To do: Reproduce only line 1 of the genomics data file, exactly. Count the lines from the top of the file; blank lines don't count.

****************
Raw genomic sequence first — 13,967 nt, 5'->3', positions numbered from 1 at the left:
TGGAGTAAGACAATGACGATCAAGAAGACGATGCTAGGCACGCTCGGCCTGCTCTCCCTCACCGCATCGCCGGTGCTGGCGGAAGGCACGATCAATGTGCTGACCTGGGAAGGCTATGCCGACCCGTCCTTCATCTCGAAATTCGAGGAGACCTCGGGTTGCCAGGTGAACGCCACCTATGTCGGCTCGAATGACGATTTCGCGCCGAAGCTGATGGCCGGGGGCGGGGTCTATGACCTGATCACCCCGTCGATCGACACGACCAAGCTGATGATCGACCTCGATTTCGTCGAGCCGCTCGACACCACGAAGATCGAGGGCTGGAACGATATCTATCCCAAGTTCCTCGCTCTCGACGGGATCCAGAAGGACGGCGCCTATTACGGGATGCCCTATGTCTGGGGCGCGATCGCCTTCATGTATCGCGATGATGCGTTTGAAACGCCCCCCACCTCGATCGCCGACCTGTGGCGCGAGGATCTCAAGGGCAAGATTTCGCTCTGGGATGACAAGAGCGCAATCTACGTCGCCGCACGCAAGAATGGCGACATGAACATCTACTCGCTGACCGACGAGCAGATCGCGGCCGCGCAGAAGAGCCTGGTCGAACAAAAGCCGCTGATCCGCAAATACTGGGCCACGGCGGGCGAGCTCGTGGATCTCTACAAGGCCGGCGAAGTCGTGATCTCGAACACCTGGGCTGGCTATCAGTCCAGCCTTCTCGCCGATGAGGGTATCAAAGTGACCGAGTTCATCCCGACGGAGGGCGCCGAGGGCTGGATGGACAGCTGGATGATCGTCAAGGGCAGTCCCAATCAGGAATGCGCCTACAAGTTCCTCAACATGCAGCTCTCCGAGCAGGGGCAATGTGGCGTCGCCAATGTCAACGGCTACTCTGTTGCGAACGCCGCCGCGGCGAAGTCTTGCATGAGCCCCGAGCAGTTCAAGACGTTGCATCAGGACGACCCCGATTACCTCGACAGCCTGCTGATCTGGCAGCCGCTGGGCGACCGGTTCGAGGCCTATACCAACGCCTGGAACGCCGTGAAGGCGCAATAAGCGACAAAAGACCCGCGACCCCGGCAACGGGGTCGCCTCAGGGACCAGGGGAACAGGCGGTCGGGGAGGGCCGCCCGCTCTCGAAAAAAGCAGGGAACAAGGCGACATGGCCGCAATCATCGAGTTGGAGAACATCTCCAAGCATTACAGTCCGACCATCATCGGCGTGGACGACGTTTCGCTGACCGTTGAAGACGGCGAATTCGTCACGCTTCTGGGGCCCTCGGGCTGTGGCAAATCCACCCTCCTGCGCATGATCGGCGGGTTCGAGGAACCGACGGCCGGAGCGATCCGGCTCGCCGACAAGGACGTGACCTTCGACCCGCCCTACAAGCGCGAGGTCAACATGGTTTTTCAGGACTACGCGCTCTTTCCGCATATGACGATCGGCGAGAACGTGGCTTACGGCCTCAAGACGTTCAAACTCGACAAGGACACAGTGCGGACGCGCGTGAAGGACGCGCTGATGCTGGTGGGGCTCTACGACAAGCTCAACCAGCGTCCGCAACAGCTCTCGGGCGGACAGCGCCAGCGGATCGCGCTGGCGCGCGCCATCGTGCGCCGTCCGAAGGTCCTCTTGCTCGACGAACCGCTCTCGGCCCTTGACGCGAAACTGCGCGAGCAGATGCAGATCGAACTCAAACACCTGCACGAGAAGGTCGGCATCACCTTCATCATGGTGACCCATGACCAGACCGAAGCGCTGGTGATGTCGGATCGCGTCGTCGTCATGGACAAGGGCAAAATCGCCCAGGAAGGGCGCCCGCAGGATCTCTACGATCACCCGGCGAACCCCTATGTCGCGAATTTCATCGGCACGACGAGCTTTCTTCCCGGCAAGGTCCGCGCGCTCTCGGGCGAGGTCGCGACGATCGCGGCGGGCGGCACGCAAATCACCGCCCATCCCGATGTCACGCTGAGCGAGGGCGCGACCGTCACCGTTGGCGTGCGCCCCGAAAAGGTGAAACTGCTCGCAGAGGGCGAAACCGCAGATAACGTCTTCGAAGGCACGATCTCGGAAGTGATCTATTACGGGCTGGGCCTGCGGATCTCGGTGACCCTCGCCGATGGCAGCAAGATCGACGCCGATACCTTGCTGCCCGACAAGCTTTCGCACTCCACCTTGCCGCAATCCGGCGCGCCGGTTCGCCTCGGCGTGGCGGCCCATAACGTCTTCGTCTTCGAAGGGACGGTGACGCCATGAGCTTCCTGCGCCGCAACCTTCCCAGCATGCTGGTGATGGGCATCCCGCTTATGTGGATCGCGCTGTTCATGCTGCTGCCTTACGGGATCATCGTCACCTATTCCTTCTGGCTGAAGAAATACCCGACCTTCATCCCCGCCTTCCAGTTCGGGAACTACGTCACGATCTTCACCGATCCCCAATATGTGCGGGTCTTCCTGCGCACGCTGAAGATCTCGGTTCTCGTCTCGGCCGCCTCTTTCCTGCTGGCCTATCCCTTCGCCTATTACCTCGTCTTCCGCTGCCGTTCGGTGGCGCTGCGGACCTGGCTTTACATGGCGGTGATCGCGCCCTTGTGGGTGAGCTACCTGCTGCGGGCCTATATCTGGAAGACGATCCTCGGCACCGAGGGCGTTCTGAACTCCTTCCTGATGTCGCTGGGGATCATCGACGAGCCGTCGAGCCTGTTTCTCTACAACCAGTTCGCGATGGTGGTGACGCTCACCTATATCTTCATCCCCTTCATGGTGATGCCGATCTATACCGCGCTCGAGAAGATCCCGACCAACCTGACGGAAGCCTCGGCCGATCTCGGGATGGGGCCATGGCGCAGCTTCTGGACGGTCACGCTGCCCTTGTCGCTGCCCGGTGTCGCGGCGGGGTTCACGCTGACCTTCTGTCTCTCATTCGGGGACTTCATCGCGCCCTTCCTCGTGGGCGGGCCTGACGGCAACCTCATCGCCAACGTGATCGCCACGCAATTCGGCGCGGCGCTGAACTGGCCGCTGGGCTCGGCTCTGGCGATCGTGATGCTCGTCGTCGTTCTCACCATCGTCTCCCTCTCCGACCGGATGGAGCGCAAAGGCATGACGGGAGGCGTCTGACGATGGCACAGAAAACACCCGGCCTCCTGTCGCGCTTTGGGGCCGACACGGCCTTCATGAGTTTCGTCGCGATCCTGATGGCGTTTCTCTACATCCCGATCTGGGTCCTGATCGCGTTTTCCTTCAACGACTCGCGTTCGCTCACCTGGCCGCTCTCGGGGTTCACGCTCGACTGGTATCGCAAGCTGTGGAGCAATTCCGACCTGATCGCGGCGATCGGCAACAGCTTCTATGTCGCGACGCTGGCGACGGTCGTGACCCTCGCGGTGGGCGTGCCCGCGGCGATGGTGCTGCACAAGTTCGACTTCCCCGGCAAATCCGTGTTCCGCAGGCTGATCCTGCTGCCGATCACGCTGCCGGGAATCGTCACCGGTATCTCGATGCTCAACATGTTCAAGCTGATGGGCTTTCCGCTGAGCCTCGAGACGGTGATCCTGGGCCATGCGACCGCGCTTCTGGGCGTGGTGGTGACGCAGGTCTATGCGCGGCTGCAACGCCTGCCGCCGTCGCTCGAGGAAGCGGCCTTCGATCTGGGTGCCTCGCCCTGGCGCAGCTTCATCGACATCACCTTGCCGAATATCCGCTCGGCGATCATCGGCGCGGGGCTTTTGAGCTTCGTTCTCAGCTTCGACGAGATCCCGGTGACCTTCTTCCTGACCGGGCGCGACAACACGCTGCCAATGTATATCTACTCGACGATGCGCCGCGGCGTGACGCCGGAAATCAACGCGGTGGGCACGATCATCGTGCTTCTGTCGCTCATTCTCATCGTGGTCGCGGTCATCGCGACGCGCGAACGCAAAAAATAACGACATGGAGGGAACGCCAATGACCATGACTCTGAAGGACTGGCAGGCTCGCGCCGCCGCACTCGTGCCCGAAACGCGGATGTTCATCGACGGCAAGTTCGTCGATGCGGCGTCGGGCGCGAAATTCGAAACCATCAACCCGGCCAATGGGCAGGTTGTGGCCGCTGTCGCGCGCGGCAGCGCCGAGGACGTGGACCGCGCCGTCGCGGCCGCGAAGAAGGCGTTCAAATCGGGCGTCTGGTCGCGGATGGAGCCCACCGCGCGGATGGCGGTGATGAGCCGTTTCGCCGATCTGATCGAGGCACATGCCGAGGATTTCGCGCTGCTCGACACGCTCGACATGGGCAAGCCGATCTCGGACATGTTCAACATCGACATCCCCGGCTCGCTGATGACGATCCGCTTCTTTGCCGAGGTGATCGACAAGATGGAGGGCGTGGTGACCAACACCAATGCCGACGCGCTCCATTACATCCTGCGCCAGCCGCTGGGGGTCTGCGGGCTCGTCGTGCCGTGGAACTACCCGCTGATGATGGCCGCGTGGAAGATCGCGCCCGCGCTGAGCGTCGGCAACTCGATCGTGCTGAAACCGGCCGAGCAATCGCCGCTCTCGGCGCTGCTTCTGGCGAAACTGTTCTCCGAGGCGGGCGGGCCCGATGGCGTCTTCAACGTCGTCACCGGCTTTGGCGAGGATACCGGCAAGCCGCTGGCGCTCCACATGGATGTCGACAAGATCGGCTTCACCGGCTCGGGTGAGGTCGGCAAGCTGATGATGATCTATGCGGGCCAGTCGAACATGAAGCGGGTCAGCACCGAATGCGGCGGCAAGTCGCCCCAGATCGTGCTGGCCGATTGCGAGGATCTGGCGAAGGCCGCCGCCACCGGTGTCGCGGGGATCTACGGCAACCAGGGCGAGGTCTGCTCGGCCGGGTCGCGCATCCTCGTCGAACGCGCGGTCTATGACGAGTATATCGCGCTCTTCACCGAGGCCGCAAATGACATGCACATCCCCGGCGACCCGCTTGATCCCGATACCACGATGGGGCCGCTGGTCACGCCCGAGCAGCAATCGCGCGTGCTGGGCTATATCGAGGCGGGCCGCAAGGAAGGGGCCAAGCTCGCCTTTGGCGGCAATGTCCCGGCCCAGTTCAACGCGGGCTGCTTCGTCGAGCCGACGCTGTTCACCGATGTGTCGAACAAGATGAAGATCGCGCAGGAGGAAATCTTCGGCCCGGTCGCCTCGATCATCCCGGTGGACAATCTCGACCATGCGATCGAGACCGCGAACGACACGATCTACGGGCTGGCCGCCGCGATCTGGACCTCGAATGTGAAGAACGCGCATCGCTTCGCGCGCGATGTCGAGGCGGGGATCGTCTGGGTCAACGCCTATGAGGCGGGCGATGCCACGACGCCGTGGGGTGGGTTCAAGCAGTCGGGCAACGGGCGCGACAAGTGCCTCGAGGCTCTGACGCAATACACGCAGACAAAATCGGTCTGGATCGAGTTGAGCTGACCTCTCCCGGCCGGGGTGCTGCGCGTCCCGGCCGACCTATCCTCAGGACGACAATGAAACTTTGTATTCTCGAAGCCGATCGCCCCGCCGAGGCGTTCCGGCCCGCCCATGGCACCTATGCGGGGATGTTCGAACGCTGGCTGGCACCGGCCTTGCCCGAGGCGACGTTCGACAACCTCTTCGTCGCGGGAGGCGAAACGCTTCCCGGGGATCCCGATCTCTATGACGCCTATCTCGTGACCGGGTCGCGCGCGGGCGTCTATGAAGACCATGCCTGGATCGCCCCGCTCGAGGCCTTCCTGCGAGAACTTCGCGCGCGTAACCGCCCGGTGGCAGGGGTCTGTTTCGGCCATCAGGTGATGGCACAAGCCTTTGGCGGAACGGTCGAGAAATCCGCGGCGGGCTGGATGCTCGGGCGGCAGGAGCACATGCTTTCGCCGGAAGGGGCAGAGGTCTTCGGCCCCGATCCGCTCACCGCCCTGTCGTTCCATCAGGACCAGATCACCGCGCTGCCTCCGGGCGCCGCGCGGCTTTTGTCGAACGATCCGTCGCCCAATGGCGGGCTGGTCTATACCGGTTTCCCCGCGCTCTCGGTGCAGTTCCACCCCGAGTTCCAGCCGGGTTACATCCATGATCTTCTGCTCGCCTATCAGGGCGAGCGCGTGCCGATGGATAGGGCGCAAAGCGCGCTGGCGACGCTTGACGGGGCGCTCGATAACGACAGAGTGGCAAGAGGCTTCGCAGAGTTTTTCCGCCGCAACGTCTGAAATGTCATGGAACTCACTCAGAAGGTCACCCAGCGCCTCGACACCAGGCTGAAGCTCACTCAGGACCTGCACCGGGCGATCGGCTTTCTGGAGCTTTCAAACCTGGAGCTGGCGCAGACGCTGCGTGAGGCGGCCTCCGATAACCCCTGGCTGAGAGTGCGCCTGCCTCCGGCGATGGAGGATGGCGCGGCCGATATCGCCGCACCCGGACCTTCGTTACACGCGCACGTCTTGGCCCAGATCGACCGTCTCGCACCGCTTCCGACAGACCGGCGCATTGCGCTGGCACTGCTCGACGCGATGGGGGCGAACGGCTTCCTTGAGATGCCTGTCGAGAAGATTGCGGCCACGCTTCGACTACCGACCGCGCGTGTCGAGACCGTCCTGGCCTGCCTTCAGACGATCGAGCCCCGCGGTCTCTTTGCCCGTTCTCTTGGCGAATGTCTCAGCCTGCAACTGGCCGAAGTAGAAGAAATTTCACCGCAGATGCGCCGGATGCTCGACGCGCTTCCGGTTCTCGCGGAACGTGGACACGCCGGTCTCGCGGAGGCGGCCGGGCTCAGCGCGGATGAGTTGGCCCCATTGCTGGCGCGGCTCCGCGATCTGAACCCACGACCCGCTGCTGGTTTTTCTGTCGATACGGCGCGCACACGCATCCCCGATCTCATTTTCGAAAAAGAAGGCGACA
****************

Raw genomic sequence first — 13,967 nt, 5'->3', positions numbered from 1 at the left: